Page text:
6. C Soond – for some reason yes, US and some other banks rob so much money for transfers. Inside Estonia the payments are done almost with a moment and cost few cents as you probably know.

    I wonder why was you not able to open bank account in Estonia?? As already long time ago my friend from philipines was able to open up bank account in Estonia (took 15-20 minutes with standing in line) and she received telephone bank, Internet bank access codes + international VISA bank card of course, for free.
    You must be IN Estonia to open account as i cant see why should banks who want to stay trustworthy allow opening up bank accounts over Internet. You can paypall the money from your US to Estonia bank account and it does not cost a lot.

    I my self do not use SEB or Swedbank but i heard Swedbank should be pretty good. There is many more banks in Estonia and you do not have to have certain bank account to pay for taxes but you just need to pay it to their account, with today’s world it should not be hard to make bank transfer, at least in here.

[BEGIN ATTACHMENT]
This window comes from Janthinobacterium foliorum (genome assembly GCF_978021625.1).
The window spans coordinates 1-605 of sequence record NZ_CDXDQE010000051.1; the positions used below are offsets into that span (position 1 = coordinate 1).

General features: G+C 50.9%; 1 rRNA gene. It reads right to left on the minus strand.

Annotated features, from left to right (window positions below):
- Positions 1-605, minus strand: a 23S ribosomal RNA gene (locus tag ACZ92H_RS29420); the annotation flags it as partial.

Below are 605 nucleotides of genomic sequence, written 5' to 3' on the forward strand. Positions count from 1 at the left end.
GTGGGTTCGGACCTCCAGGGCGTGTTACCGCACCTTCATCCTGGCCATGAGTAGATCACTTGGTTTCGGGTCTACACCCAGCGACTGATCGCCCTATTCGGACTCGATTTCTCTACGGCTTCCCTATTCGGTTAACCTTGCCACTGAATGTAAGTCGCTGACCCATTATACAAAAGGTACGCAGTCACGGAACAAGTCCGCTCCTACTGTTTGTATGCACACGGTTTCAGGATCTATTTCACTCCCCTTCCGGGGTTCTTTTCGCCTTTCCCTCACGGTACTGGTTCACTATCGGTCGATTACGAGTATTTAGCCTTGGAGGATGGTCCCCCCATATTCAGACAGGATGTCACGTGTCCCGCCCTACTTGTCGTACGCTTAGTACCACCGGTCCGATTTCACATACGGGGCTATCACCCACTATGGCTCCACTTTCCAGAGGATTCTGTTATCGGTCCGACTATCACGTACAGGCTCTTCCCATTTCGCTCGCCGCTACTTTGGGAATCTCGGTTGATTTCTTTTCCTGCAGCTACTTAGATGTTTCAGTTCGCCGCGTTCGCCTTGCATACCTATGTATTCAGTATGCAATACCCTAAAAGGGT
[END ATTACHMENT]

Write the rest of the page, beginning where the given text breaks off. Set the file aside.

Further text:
Opening up bank accounts & receiving all the cards & things is free last time i checked

Leave a Reply

Fill in your details below or click an icon to log in: Logo

You are commenting using your account. Log Out / Change )

Twitter picture

You are commenting using your Twitter account. Log Out / Change )

Facebook photo

You are commenting using your Facebook account. Log Out / Change )

Google+ photo

You are commenting using your Google+ account. Log Out / Change )

Connecting to %s


Get every new post delivered to your Inbox.

%d bloggers like this: